Carl Lancelot FRANZAN

Regimental number2154
Place of birthDarlington, New South Wales
Other NamesFRANZEN
SchoolMarist Brothers Catholic School, North Sydney
Other trainingStudent at Government Farm, Wagga Wagga
ReligionChurch of England
OccupationBoundary rider
AddressMiranda via Sutherland, New South Wales
Marital statusSingle
Age at embarkation28
Height5' 6.5"
Weight138 lbs
Next of kinMother, Ms A E Franzan, Miranda via Sutherland, New South Wales
Previous military serviceServed in the St George's Rifles in Sydney, 1902.
Enlistment date4 May 1915
Date of enlistment from Nominal Roll3 May 1915
Rank on enlistmentPrivate
Unit name13th Battalion, 6th Reinforcement
AWM Embarkation Roll number23/30/2
Embarkation detailsUnit embarked from Sydney, New South Wales, on board HMAT A62 Wandilla on 14 June 1915
Rank from Nominal RollCompany Quartermaster Sergeant
Unit from Nominal Roll13th Battalion
FateKilled in Action 25 September 1917
Place of death or woundingPolygon Wood, Ypres, Belgium
Age at death33
Age at death from cemetery records30
Place of burialNo known grave
Commemoration detailsThe Ypres (Menin Gate) Memorial (Panel 17), Belgium

The Menin Gate Memorial (so named because the road led to the town of Menin) was constructed on the site of a gateway in the eastern walls of the old Flemish town of Ypres, Belgium, where hundreds of thousands of allied troops passed on their way to the front, the Ypres salient, the site from April 1915 to the end of the war of some of the fiercest fighting of the war.

The Memorial was conceived as a monument to the 350,000 men of the British Empire who fought in the campaign. Inside the arch, on tablets of Portland stone, are inscribed the names of 56,000 men, including 6,178 Australians, who served in the Ypres campaign and who have no known grave.

The opening of the Menin Gate Memorial on 24 July 1927 so moved the Australian artist Will Longstaff that he painted 'The Menin Gate at Midnight', which portrays a ghostly army of the dead marching past the Menin Gate. The painting now hangs in the Australian War Memorial, Canberra, at the entrance of which are two medieval stone lions presented to the Memorial by the City of Ypres in 1936.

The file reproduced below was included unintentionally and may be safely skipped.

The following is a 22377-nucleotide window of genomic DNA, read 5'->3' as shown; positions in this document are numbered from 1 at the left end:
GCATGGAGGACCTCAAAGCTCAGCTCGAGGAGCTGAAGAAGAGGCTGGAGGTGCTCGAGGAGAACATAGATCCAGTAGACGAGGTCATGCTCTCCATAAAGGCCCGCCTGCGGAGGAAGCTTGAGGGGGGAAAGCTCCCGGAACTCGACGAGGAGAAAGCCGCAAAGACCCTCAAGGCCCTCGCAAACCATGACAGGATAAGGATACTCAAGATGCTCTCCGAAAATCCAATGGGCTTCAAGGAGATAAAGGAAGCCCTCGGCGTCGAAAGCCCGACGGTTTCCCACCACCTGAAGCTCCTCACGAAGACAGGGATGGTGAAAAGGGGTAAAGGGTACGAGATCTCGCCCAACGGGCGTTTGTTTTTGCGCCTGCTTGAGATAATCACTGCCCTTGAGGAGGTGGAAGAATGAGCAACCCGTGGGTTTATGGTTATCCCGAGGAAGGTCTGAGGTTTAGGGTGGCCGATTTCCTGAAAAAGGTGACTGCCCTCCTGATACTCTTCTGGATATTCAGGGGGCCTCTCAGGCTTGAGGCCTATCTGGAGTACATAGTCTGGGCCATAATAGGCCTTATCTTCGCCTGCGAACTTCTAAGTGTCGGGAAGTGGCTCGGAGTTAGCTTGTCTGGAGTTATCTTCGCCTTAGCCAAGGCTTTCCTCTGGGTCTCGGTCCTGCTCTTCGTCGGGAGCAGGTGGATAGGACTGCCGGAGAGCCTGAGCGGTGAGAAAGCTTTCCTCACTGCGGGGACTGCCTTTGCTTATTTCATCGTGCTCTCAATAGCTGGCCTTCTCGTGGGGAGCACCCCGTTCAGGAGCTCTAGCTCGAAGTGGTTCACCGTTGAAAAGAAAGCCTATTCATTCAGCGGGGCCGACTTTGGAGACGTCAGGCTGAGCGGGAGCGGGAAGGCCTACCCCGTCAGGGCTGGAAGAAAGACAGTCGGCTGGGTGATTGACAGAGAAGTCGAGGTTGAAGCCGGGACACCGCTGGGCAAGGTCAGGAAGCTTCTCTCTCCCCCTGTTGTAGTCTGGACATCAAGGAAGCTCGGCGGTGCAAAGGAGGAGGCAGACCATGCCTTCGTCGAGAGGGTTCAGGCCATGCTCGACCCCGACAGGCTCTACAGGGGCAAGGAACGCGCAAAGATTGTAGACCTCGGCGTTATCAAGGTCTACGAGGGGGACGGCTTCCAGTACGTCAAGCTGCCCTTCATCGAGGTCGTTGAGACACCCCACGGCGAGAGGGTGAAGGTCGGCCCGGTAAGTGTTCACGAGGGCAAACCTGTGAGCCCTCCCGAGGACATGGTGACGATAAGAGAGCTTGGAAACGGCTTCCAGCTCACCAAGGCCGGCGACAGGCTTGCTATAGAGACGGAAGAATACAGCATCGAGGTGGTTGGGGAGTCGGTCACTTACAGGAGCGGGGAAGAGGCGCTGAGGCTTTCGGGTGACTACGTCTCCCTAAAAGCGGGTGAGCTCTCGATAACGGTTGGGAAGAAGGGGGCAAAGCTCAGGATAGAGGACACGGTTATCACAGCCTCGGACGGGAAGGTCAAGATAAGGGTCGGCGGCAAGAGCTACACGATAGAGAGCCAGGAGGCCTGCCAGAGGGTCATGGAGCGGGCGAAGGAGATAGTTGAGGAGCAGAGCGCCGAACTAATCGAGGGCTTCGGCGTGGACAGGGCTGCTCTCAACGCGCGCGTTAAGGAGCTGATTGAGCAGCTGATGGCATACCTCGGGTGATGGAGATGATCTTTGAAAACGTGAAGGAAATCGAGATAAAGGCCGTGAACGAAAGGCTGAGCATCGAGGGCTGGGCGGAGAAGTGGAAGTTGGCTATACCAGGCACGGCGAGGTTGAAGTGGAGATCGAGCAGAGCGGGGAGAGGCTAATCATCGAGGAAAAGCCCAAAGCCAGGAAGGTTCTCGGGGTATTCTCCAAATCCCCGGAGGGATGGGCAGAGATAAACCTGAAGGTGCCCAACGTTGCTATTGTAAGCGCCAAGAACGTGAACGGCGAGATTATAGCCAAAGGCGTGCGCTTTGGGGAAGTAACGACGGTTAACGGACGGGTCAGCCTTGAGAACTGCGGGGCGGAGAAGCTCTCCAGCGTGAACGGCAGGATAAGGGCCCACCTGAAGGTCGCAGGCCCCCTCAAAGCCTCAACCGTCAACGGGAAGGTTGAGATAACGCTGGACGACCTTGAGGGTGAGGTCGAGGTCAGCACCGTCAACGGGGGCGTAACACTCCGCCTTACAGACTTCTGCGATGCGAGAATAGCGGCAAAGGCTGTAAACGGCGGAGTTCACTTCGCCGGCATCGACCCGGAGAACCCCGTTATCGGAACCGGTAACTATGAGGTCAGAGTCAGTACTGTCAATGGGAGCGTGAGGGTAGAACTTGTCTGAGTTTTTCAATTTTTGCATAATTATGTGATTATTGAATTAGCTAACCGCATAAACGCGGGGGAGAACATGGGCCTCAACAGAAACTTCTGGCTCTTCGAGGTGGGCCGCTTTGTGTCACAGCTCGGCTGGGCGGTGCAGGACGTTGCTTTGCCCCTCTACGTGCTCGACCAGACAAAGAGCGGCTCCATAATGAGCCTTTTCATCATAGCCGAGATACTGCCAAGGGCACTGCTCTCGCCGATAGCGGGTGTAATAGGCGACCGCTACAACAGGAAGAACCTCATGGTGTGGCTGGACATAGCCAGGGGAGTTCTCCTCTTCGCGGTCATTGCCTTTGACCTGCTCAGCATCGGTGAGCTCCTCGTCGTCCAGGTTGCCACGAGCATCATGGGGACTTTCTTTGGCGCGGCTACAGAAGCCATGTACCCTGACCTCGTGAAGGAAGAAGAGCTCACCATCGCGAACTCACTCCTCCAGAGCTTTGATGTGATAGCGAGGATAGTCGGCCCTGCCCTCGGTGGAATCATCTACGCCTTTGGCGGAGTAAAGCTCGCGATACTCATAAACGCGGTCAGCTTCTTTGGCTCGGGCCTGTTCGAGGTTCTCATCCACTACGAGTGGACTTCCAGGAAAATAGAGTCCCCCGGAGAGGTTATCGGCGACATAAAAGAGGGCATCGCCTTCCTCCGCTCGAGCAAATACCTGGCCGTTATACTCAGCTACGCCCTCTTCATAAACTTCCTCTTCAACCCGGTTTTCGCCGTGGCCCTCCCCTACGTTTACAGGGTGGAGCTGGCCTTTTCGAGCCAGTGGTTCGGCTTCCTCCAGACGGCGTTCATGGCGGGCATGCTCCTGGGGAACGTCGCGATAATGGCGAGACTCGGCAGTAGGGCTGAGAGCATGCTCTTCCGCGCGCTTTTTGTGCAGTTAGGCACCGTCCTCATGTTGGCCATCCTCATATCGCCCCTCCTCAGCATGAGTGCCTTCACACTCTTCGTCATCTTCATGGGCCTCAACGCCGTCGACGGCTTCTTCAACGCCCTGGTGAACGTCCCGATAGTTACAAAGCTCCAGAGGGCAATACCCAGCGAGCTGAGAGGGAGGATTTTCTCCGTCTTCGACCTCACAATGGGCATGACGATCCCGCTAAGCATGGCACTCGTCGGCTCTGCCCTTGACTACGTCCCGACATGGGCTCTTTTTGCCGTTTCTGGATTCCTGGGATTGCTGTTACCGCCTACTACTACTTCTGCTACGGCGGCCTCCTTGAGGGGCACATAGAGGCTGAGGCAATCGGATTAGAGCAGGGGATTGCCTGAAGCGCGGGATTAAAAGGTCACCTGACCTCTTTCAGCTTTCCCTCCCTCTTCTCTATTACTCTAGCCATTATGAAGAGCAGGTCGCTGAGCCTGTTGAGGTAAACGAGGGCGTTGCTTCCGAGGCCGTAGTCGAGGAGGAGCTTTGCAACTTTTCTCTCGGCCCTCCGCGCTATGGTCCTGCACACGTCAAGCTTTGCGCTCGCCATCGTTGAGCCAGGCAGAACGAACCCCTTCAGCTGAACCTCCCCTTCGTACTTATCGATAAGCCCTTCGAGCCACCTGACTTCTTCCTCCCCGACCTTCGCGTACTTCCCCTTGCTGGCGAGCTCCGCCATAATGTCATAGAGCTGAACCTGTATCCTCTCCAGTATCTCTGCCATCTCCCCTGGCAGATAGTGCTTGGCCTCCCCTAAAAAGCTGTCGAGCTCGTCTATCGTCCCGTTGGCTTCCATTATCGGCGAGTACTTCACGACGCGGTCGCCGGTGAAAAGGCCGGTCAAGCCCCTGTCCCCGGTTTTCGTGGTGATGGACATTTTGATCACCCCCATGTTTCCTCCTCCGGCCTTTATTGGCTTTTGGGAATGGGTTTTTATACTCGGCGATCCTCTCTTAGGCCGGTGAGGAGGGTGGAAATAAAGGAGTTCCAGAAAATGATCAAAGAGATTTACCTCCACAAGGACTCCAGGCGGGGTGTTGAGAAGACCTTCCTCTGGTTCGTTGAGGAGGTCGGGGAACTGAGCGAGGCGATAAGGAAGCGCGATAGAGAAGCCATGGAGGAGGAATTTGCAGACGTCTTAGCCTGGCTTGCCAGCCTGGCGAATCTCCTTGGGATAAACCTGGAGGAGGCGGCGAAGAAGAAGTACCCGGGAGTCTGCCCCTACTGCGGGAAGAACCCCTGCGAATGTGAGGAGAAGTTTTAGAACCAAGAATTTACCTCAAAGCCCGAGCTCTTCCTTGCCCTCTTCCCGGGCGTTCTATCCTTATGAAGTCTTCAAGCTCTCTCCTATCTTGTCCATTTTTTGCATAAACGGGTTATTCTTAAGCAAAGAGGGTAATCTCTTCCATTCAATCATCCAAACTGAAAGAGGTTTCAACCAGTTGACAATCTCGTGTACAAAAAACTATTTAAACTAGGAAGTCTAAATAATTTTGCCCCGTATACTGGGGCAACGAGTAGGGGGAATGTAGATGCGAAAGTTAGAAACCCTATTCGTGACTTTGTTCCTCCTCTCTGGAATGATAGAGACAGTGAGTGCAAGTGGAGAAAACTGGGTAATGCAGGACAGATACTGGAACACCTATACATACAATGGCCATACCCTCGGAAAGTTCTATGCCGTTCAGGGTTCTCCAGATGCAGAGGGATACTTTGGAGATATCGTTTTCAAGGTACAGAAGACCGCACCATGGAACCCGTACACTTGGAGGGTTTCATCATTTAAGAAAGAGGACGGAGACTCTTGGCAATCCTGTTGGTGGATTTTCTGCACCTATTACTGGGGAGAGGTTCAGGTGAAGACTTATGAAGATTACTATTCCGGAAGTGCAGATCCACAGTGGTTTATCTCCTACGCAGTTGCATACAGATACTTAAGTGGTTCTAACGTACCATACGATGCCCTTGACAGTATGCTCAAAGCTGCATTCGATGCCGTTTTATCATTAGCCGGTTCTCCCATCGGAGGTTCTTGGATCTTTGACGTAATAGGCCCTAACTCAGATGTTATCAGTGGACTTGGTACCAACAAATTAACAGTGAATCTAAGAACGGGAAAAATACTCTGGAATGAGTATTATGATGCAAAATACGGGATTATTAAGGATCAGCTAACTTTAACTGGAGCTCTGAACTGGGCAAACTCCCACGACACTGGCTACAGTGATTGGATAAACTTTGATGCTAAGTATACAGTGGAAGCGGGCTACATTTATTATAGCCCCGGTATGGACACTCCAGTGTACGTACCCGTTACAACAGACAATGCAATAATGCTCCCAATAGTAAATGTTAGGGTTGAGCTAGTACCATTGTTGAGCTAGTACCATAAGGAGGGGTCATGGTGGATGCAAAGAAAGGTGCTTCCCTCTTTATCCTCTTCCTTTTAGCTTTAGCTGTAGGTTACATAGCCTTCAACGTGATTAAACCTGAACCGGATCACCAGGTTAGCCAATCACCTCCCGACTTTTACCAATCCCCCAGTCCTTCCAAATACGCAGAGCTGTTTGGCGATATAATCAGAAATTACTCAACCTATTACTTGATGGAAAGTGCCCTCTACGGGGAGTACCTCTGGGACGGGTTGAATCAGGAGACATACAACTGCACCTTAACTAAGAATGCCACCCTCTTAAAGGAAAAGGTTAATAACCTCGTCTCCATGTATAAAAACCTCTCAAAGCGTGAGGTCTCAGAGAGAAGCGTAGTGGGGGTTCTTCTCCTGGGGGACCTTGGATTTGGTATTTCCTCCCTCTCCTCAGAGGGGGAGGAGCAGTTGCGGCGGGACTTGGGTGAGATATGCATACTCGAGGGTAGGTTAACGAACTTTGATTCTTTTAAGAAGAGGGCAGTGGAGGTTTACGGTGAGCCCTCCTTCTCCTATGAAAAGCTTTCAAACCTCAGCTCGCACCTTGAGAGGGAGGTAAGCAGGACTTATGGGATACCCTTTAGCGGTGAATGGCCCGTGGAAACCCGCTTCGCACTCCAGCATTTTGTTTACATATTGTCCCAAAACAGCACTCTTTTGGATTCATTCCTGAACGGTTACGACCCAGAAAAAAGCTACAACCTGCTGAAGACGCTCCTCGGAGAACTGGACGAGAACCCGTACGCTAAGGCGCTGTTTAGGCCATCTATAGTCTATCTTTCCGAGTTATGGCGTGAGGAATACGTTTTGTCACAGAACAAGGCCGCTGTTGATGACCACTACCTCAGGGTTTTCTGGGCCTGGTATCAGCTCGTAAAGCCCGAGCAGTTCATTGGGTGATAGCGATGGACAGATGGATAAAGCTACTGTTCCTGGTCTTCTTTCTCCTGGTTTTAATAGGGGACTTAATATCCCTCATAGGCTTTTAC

Since the 1930s, with the brief interval of the German occupation in the Second World War, the City of Ypres has conducted a ceremony at the Memorial at dusk each evening to commemorate those who died in the Ypres campaign.

Panel number, Roll of Honour,
  Australian War Memorial
Miscellaneous information from
  cemetery records
Parents: Seth Abraham and Annie Elizabeth FRANZEN, Sydney, New South Wales
Other details

War service: Egypt, Gallipoli, Western Front

Joined unit at Gallipoli, 2 August 1915. Admitted to 4th Australian Field Ambulance, 1 September 1915 (diarrhoea); rejoined Bn, 5 September 1915.Disembarked Mudros en route to Alexandria, 27 December 1915 (general Gallipoli evacuation).

Proceeded from Alexandria to join the British Expeditionary Force, 1 June 1916; disembarked Marseilles, 8 June 1916. Appointed Temporary Corporal, 24 August 1916; Acting Company Quartermaster Sergeant, 15 October 1916; Company Quartermaster Sergeant, 24 October 1916.

Admitted to 13th Australian Field Ambulance, 30 April 1917, and transferred to 1st Anzac Scabies Station; rejoined unit, 8 May 1917.

Killed in action, 25 September 1917.

Medals: 1914-15 Star, British War Medal, Victory Medal

His father, Seth A FRANZEN, wrote to Base Records, 3 October 1928, seeking details of his son's grave: 'I copy herewith part of [a] report from the Red Cross Society, written to them by C.Q.M. Sergeant Clay, C Coy, 13th Bn, who was present when my son was killed: "We buried him next morning under heavy shell fire, in a shell hole right behind our Battalion Headquarters at Polygon Wood. A small cross was put over the grave, and his name put on it in indelible pencil." As the Germans, after that time made advance, probably the grave and cross would have been demolished by shell fire, but even so I hope the body was found for reburial. Could you kindly enlighten me about it.' Base Records replied, 16 October 1928, 'As stated in your letter the neighborhood of Polygon Wood was repeatedly the scene of heavy fighting about the time of your son's death, and in the absence of any official report of grave registration it must be reluctantly concluded that the original surface markings were entirely obliterated by shell fire thereby rendering identification impossible.'